The capacity of single innovations to contribute to sustainable food system transformation is weak if they are not replicated, imitated, networked, amplified, supported, and/or disseminated .
It is useful to consider different scale considerations for an innovation (Moore et al., 2015):
- “Scaling out” is about impacting greater numbers. Strategies may include the replication or the spreading of projects and programs geographically and/or in greater numbers, or the dissemination of principles, knowledge, experiences, with the adaptation to new territorial contexts.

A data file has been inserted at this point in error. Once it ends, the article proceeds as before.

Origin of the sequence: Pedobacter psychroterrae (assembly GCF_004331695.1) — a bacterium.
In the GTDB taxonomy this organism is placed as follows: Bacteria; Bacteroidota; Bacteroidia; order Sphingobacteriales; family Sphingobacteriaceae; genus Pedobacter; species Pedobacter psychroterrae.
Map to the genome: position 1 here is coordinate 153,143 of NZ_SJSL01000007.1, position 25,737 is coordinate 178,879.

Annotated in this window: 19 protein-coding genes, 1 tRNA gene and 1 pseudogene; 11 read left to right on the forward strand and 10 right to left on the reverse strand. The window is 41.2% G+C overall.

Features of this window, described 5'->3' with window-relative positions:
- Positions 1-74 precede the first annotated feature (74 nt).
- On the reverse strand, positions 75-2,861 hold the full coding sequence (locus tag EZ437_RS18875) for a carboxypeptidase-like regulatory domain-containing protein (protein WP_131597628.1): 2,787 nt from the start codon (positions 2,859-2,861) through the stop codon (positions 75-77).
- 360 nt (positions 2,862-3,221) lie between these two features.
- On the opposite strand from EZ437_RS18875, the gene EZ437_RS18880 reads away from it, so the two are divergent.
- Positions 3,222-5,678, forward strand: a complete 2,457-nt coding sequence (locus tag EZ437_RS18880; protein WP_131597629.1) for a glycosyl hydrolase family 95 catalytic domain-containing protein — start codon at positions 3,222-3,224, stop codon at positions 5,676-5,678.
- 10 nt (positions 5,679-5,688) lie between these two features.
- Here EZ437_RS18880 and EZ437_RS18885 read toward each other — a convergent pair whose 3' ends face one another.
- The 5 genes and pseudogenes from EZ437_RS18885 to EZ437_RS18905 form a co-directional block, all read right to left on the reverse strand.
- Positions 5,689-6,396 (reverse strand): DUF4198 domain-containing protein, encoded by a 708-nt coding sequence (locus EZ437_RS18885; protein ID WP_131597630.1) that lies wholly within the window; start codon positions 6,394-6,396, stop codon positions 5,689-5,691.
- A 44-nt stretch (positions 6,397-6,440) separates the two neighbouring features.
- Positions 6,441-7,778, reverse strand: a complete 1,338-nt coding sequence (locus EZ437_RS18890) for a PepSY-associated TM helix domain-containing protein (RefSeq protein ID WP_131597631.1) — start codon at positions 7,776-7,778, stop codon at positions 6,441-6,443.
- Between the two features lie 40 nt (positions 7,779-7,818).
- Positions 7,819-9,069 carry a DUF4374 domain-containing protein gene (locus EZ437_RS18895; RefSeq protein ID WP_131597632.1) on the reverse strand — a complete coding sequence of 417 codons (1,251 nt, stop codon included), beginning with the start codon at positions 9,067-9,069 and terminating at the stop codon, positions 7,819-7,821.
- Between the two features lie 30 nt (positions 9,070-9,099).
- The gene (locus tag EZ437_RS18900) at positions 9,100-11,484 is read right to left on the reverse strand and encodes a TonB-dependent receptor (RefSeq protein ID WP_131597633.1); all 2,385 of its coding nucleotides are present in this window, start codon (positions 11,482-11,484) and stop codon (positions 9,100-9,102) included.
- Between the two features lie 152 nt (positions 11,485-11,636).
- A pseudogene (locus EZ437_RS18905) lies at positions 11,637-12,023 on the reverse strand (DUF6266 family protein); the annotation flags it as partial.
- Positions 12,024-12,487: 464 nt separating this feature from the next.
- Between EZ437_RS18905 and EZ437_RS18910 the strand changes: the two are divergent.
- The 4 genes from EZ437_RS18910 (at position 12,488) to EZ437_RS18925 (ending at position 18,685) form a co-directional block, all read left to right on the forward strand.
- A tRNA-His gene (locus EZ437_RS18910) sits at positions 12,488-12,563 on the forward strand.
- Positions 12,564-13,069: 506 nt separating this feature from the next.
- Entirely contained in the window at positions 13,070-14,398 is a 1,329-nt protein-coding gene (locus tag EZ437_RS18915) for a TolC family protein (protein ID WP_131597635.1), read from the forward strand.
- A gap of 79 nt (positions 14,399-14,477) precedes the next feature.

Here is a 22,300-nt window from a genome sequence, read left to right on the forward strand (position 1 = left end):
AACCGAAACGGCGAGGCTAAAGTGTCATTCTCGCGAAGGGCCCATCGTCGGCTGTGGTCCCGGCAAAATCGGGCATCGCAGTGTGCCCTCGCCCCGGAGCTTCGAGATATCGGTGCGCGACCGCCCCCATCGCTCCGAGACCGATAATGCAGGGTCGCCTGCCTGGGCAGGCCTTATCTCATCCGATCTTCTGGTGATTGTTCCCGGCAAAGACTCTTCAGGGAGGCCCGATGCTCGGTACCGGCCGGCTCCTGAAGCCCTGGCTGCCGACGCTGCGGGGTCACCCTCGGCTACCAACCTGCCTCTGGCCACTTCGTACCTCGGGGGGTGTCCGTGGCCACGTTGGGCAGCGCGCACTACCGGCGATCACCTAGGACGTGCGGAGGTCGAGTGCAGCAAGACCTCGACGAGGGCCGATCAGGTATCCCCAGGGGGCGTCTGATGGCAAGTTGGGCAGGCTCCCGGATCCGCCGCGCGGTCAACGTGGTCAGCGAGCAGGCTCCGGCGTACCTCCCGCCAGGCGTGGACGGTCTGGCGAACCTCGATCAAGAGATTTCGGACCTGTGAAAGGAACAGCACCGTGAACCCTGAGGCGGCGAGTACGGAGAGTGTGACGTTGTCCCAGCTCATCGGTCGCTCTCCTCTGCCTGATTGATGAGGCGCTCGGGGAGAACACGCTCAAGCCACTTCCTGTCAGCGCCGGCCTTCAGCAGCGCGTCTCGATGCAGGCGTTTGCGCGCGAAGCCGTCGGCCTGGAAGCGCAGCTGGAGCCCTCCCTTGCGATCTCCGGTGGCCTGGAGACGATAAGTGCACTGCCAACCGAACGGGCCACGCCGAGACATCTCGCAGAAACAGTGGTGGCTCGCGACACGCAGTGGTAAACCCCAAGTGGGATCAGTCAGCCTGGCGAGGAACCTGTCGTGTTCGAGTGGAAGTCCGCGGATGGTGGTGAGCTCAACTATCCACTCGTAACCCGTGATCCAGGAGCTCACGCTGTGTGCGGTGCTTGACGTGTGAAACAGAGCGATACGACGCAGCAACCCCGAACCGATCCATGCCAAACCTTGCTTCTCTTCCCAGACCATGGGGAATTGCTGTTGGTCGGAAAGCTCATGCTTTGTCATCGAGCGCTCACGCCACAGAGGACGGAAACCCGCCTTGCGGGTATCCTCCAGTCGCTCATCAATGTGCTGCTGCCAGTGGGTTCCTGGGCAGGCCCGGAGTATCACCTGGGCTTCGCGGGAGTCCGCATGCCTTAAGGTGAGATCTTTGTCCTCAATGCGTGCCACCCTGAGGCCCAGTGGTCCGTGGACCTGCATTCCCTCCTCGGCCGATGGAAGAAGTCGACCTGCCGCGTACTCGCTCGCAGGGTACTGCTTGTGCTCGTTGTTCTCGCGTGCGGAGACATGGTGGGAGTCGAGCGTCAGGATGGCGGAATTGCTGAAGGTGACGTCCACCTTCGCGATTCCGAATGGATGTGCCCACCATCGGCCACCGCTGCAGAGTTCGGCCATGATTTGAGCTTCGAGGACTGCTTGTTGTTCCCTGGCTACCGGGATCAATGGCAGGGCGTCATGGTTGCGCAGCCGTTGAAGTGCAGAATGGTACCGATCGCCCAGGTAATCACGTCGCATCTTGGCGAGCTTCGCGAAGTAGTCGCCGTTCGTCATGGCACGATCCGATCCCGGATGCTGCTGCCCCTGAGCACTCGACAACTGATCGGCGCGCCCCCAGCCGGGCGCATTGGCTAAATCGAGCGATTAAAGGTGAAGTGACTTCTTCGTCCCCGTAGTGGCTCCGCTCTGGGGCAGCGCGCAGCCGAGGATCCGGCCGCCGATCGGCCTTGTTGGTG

- “Scaling up” is about impacting laws and policy. This can include changes to legal terms, policy governance, commodity chain structuring, etc.
- “Scaling deep” is about impacting cultural roots. That means spreading big cultural ideas and using stories to shift norms and beliefs, or investing in transformative learning and communities of practice.
By engaging with multiple actors and sharing results, Urbal can enable various kinds of scale shifts, by strengthening the capacity of practitioners to disseminate their innovations and contribute to the transition towards more sustainable food systems.
Urbal also helps to document scale related change in support of additional transitions and/or transformation.